Is education still about getting a job? If its not then what is its purpose?
Asked on the my3P discussion on LinkedIn. (Ask me to connect with you.) “The my3P global advisory group helps shape our Youth Social Enterprise & Innovation program.”
Education does not have a single purpose, but many purposes proposed for a variety of reasons, economic, political, religious, and other. Among the purposes I have seen are
- Creating a polis, a community in which every free citizen could participate in politics effectively (Athens, Greece, in the Classical period; John Dewey, Democracy and Education)
- Making it possible for everybody to read the Bible and form their own relationship with God based on it (Scottish Enlightenment)
- Enabling each child to realize his or her potential (Maria Montessori, Caleb Gattegno, Seymour Papert, Buckminster Fuller, and many others)
- Providing narrowly educated workers, government bureaucrats, professionals, and soldiers who could not interfere with the King’s plans for war and conquest but could carry them out efficiently (Prussia and other European empires, non-European empires) in one school system, and aristocrats and industrial leaders who could plan the wars in another system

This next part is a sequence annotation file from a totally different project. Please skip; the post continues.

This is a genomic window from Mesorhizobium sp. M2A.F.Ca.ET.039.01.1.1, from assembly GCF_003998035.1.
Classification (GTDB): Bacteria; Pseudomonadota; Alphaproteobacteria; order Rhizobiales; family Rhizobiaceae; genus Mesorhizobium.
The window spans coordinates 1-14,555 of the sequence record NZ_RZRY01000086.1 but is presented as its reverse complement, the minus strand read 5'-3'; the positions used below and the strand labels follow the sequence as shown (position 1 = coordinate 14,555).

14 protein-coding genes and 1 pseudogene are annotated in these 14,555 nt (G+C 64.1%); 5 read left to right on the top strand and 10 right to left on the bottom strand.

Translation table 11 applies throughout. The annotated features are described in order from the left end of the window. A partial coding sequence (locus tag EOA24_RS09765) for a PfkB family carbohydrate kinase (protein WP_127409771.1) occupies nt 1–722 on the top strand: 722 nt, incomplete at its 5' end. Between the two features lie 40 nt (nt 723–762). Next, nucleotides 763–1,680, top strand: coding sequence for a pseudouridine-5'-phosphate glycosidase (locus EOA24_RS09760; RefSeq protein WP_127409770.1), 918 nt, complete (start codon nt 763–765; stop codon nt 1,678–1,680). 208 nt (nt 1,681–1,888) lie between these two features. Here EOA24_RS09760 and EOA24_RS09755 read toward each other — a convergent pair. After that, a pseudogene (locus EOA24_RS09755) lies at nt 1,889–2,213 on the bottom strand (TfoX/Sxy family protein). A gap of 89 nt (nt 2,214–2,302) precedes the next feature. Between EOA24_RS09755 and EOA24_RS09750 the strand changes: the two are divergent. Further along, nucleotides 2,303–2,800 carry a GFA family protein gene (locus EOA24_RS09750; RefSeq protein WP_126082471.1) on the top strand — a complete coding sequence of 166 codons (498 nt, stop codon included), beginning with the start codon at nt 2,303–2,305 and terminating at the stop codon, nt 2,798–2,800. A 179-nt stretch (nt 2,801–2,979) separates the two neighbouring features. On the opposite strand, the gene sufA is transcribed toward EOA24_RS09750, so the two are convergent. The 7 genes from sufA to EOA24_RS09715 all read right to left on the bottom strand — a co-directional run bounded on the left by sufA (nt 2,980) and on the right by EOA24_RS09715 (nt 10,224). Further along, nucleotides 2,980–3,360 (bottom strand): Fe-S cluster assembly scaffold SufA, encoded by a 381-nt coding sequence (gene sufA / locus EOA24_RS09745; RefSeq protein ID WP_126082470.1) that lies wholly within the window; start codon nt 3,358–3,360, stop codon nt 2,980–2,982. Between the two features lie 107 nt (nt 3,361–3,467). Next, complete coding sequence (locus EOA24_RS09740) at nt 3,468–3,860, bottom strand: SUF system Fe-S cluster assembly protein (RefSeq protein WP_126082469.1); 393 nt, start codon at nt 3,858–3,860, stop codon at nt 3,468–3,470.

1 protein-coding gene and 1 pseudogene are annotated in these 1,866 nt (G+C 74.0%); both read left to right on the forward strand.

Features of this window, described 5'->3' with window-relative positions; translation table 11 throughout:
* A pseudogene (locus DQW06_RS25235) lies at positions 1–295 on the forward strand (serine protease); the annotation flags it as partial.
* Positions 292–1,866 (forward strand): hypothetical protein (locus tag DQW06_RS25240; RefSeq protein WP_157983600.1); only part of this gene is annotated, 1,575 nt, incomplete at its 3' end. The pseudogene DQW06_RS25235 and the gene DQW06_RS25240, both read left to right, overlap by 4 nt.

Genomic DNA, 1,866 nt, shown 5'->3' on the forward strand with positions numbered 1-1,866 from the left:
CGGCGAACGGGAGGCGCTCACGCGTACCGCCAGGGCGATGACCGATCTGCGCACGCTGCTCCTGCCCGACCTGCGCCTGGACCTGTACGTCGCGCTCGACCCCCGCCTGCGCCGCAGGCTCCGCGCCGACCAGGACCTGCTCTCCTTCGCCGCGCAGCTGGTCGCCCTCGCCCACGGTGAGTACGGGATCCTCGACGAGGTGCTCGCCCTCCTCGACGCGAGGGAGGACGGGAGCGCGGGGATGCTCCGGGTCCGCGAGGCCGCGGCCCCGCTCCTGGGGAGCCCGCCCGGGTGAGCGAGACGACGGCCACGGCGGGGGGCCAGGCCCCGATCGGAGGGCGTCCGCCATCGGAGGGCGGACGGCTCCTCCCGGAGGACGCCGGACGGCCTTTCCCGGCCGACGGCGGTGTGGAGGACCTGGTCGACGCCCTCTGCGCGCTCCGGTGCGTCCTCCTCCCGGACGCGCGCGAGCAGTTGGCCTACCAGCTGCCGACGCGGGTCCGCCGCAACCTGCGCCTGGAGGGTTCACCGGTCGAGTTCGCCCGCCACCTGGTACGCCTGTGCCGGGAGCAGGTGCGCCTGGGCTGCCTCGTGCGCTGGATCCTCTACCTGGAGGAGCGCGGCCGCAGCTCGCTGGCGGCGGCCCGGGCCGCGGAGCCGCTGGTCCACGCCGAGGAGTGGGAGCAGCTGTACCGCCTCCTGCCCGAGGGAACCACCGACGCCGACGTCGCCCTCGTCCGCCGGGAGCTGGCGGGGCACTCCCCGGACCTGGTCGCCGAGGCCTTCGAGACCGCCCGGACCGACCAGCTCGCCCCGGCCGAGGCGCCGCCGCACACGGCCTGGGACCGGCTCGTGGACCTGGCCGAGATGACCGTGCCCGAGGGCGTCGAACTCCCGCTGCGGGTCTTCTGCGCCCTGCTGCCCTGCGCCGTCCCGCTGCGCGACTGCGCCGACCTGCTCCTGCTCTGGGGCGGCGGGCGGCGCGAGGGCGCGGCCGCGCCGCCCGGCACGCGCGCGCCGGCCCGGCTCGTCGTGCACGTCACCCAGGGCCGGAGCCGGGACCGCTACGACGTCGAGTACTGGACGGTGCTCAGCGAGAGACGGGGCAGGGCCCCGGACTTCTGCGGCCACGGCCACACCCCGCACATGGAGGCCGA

- Keeping colonized peoples under control (European and other empires again) or keeping nominally free peoples in post-Colonial countries under control
- Keeping slaves, and later freed slaves and other lower orders “in their place” (Former slave and Confederate states in the US)
- Ensuring religious orthodoxy (various religious groups, including the Catholic Church, the Prussian religious allies of the King, the US Religious Right, and so on. Also Hindutva in India, Sinhalatva in Sri Lanka, and others like them.)
- Ending poverty and enabling a billion children at a time to learn to enhance the world’s collective intelligence in order to deal with other pressing problems (Nicholas Negroponte, One Laptop Per Child; Walter Bender, Sugar Labs; Alan Kay, Squeakland; Doug Engelbart, SRI)
The educational theory and practice of all but the last of these were finely honed over centuries. The last is a constellation of relatively new ideas enabled by new technologies, which is still being worked out in practice. But we know already how to help children learn cooperation (Axelrod, The Evolution of Cooperation; Paley, You Can’t Say You Can’t Play) and non-helplessness (Seligman, Learned Helplessness), assisted by Free Software and Creative Commons and by the Internet.